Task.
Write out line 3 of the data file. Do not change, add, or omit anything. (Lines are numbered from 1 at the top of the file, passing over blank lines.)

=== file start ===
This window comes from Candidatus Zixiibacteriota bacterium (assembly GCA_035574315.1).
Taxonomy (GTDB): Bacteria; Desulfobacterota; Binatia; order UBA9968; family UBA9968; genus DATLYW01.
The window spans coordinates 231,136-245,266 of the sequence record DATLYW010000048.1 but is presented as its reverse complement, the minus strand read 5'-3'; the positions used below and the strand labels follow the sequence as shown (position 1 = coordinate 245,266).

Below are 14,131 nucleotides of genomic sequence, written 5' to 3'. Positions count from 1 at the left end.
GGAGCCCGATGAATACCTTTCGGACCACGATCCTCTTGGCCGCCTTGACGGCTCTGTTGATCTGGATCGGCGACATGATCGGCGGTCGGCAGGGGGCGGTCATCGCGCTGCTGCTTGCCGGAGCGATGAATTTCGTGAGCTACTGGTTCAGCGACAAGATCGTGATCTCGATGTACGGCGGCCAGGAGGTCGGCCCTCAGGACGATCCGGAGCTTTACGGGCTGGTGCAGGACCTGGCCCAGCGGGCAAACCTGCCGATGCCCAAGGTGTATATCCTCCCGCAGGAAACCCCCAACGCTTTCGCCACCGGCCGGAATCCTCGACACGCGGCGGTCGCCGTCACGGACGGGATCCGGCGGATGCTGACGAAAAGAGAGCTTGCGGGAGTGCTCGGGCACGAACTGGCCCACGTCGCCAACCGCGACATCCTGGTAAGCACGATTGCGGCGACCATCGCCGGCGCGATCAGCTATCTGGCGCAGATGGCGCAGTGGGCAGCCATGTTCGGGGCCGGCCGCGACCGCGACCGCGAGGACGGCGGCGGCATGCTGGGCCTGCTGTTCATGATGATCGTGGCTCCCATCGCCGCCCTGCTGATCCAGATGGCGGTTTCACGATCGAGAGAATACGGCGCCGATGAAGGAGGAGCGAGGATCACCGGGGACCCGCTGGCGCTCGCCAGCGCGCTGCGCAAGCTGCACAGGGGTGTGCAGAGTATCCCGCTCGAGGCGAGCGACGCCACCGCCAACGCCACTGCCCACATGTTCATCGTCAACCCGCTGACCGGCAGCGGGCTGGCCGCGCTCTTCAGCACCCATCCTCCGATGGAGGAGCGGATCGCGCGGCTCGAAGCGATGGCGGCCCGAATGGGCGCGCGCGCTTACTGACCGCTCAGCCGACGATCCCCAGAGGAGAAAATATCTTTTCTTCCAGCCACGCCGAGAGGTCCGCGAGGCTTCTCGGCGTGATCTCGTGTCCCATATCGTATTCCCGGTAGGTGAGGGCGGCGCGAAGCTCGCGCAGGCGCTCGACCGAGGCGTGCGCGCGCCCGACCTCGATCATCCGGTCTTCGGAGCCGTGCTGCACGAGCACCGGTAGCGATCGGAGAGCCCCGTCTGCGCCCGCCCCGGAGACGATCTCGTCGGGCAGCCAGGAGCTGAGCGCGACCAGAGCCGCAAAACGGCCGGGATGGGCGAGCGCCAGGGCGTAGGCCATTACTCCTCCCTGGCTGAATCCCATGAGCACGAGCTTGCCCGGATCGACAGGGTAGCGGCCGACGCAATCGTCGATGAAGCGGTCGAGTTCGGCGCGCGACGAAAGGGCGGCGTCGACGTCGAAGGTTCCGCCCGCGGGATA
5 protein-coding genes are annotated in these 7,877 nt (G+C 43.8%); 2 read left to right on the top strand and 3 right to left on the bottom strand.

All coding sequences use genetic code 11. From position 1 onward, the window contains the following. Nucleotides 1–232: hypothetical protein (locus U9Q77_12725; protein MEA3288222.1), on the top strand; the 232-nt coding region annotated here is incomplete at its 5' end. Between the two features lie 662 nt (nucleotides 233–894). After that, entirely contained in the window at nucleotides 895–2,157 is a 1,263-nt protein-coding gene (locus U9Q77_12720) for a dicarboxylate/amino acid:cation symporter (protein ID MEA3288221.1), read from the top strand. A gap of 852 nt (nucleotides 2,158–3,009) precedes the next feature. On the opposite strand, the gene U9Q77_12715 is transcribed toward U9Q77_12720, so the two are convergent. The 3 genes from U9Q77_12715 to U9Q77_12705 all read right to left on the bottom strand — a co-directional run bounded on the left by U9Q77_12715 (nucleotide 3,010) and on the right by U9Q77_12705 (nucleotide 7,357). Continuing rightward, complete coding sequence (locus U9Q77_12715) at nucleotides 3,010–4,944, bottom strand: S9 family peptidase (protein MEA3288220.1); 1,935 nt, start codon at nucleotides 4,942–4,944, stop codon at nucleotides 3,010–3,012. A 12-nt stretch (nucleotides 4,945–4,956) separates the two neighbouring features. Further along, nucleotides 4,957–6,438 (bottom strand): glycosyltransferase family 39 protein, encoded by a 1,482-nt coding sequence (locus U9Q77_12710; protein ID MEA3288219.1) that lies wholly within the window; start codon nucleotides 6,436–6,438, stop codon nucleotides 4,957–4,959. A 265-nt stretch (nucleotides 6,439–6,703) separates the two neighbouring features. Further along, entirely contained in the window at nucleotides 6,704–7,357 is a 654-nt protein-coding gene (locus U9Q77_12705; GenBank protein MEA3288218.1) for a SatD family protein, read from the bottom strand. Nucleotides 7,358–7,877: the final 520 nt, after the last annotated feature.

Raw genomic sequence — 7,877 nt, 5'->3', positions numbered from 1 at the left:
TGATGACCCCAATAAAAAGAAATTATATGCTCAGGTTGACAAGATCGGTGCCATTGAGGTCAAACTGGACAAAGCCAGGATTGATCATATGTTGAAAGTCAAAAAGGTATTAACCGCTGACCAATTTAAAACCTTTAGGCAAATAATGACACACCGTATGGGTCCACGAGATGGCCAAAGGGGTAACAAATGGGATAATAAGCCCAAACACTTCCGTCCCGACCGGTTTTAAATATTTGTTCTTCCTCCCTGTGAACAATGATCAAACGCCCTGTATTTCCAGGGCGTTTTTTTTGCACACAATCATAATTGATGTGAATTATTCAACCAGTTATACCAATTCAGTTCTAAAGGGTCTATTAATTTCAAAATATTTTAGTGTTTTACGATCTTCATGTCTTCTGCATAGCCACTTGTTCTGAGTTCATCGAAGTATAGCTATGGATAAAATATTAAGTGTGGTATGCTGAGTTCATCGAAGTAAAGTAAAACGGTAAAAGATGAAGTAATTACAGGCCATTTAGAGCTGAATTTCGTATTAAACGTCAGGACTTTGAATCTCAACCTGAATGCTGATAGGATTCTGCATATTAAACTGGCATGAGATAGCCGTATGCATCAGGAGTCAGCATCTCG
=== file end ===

The window spans coordinates 231,136-245,266 of the sequence record DATLYW010000048.1 but is presented as its reverse complement, the minus strand read 5'-3'; the positions used below and the strand labels follow the sequence as shown (position 1 = coordinate 245,266).